Two key players and advocates of the US war on Iraq will teach a course on decision-making during the invasion of the country under former president George W. Bush, a report says.
Paul Wolfowitz and Scooter Libby, who played important roles during the war, will teach a long-week course, titled “The War in Iraq: A Study in Decision-Making,” The Hill reports.
The course will explore some “key strategic decisions” made during the invasion, according to a description by the Hertog Foundation in Washington DC.
Wolfowitz served as deputy defense secretary between 2001 and 2005 and Libby served as national security adviser to then vice president Dick Cheney and Bush during that time.
“History takes on a different aspect when viewed not from years removed and with the consequences of decisions taken known, but from the viewpoints of the actual policymakers as decisions approached and as unexpected events, rivalries, counter-moves, mistakes, and imperfect understandings intervened,” a course description reads.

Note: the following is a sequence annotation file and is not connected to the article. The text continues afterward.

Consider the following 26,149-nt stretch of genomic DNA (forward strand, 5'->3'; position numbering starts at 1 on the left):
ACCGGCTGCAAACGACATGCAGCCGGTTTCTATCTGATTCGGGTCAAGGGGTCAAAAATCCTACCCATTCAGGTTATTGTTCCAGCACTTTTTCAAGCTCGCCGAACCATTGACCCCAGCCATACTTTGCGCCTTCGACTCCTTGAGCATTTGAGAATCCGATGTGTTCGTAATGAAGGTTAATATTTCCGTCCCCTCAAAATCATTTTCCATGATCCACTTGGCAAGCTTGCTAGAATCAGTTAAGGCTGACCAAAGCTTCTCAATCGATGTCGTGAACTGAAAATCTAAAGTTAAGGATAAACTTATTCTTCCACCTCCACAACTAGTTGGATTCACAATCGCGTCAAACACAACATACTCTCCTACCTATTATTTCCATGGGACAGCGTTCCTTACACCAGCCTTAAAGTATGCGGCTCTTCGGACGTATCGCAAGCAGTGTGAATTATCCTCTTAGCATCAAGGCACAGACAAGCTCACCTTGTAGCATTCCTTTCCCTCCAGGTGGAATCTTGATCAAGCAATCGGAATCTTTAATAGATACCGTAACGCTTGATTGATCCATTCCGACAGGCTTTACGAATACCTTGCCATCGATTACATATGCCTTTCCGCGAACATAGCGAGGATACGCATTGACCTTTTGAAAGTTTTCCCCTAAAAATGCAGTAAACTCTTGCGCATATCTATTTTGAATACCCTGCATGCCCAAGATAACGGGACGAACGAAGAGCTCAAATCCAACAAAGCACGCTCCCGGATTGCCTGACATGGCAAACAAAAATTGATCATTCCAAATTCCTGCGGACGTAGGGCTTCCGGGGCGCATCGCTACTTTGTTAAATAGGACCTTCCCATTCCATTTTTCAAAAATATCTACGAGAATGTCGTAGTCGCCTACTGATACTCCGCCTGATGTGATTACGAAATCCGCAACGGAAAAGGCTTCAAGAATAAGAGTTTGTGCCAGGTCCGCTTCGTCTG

The decision to invade Iraq was one of the most controversial decisions by Bush, which was made under the pretext of removing Saddam Hussein, who Washington claimed possessed weapons of mass destruction.
In October 2004, however, a CIA report revealed that Saddam did not have any active WMD program at the time of the invasion.
Coalition troops overthrew the Saddam regime, but the war resulted in more catastrophic situation and the country became the target of extremist groups including al-Qaeda and later ISIL.